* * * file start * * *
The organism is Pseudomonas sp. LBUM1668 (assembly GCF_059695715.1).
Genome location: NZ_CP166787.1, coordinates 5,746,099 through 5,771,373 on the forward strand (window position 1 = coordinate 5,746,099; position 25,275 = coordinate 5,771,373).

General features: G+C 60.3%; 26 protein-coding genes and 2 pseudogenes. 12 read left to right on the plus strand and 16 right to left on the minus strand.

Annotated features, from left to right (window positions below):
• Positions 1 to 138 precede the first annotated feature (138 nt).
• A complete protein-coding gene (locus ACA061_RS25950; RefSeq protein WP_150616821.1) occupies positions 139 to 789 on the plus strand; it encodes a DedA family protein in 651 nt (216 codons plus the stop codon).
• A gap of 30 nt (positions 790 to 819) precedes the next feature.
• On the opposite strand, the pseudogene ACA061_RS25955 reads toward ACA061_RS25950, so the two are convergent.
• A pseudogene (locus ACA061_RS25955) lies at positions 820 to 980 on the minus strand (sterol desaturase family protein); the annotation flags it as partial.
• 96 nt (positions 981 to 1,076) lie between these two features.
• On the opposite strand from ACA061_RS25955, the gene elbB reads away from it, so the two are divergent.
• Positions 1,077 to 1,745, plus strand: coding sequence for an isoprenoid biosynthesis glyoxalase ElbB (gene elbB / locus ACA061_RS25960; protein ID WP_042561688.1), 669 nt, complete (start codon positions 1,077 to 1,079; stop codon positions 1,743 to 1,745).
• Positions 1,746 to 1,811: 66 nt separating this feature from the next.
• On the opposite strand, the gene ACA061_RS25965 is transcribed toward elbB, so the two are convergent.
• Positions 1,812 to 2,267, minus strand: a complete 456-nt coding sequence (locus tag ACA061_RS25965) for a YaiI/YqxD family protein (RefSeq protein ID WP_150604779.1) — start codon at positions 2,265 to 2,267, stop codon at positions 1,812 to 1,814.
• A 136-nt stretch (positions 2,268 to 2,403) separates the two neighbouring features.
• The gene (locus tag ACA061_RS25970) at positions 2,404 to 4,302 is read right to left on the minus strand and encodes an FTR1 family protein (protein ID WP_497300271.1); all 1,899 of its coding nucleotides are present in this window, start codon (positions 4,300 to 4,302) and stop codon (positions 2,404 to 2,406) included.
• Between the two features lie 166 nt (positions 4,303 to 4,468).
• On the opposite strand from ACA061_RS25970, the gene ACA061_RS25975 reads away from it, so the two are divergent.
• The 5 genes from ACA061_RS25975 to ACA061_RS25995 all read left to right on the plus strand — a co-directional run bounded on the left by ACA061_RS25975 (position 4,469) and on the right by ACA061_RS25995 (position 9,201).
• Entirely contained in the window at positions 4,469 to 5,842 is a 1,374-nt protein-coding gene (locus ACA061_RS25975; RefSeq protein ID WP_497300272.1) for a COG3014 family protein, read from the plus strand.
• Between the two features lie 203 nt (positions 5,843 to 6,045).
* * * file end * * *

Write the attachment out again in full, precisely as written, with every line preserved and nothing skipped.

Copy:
The organism is Pseudomonas sp. LBUM1668 (assembly GCF_059695715.1).
Genome location: NZ_CP166787.1, coordinates 5,746,099 through 5,771,373 on the forward strand (window position 1 = coordinate 5,746,099; position 25,275 = coordinate 5,771,373).

General features: G+C 60.3%; 26 protein-coding genes and 2 pseudogenes. 12 read left to right on the plus strand and 16 right to left on the minus strand.

Annotated features, from left to right (window positions below):
• Positions 1 to 138 precede the first annotated feature (138 nt).
• A complete protein-coding gene (locus ACA061_RS25950; RefSeq protein WP_150616821.1) occupies positions 139 to 789 on the plus strand; it encodes a DedA family protein in 651 nt (216 codons plus the stop codon).
• A gap of 30 nt (positions 790 to 819) precedes the next feature.
• On the opposite strand, the pseudogene ACA061_RS25955 reads toward ACA061_RS25950, so the two are convergent.
• A pseudogene (locus ACA061_RS25955) lies at positions 820 to 980 on the minus strand (sterol desaturase family protein); the annotation flags it as partial.
• 96 nt (positions 981 to 1,076) lie between these two features.
• On the opposite strand from ACA061_RS25955, the gene elbB reads away from it, so the two are divergent.
• Positions 1,077 to 1,745, plus strand: coding sequence for an isoprenoid biosynthesis glyoxalase ElbB (gene elbB / locus ACA061_RS25960; protein ID WP_042561688.1), 669 nt, complete (start codon positions 1,077 to 1,079; stop codon positions 1,743 to 1,745).
• Positions 1,746 to 1,811: 66 nt separating this feature from the next.
• On the opposite strand, the gene ACA061_RS25965 is transcribed toward elbB, so the two are convergent.
• Positions 1,812 to 2,267, minus strand: a complete 456-nt coding sequence (locus tag ACA061_RS25965) for a YaiI/YqxD family protein (RefSeq protein ID WP_150604779.1) — start codon at positions 2,265 to 2,267, stop codon at positions 1,812 to 1,814.
• A 136-nt stretch (positions 2,268 to 2,403) separates the two neighbouring features.
• The gene (locus tag ACA061_RS25970) at positions 2,404 to 4,302 is read right to left on the minus strand and encodes an FTR1 family protein (protein ID WP_497300271.1); all 1,899 of its coding nucleotides are present in this window, start codon (positions 4,300 to 4,302) and stop codon (positions 2,404 to 2,406) included.
• Between the two features lie 166 nt (positions 4,303 to 4,468).
• On the opposite strand from ACA061_RS25970, the gene ACA061_RS25975 reads away from it, so the two are divergent.
• The 5 genes from ACA061_RS25975 to ACA061_RS25995 all read left to right on the plus strand — a co-directional run bounded on the left by ACA061_RS25975 (position 4,469) and on the right by ACA061_RS25995 (position 9,201).
• Entirely contained in the window at positions 4,469 to 5,842 is a 1,374-nt protein-coding gene (locus ACA061_RS25975; RefSeq protein ID WP_497300272.1) for a COG3014 family protein, read from the plus strand.
• Between the two features lie 203 nt (positions 5,843 to 6,045).